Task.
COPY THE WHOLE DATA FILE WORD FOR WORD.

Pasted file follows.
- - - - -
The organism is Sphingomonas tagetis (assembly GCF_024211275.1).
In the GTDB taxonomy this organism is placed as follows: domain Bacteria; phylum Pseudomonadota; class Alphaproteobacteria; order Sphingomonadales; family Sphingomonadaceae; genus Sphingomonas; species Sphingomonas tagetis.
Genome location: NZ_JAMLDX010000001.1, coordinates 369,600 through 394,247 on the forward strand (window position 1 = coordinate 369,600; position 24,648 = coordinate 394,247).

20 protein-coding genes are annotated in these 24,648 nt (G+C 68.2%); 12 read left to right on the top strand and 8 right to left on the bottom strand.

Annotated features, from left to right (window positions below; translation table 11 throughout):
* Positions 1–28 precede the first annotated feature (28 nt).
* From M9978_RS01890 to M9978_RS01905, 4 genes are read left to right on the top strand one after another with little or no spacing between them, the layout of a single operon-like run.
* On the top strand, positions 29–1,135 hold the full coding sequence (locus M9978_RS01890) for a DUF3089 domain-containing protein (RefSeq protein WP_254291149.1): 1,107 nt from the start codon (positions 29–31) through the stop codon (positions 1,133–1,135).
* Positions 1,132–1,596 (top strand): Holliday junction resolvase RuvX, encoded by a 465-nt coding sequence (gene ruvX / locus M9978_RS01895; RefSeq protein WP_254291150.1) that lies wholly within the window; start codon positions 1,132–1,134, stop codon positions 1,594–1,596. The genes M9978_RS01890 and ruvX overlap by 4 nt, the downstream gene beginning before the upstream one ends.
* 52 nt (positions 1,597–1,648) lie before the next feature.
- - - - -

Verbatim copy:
The organism is Sphingomonas tagetis (assembly GCF_024211275.1).
In the GTDB taxonomy this organism is placed as follows: domain Bacteria; phylum Pseudomonadota; class Alphaproteobacteria; order Sphingomonadales; family Sphingomonadaceae; genus Sphingomonas; species Sphingomonas tagetis.
Genome location: NZ_JAMLDX010000001.1, coordinates 369,600 through 394,247 on the forward strand (window position 1 = coordinate 369,600; position 24,648 = coordinate 394,247).

20 protein-coding genes are annotated in these 24,648 nt (G+C 68.2%); 12 read left to right on the top strand and 8 right to left on the bottom strand.

Annotated features, from left to right (window positions below; translation table 11 throughout):
* Positions 1–28 precede the first annotated feature (28 nt).
* From M9978_RS01890 to M9978_RS01905, 4 genes are read left to right on the top strand one after another with little or no spacing between them, the layout of a single operon-like run.
* On the top strand, positions 29–1,135 hold the full coding sequence (locus M9978_RS01890) for a DUF3089 domain-containing protein (RefSeq protein WP_254291149.1): 1,107 nt from the start codon (positions 29–31) through the stop codon (positions 1,133–1,135).
* Positions 1,132–1,596 (top strand): Holliday junction resolvase RuvX, encoded by a 465-nt coding sequence (gene ruvX / locus M9978_RS01895; RefSeq protein WP_254291150.1) that lies wholly within the window; start codon positions 1,132–1,134, stop codon positions 1,594–1,596. The genes M9978_RS01890 and ruvX overlap by 4 nt, the downstream gene beginning before the upstream one ends.
* 52 nt (positions 1,597–1,648) lie before the next feature.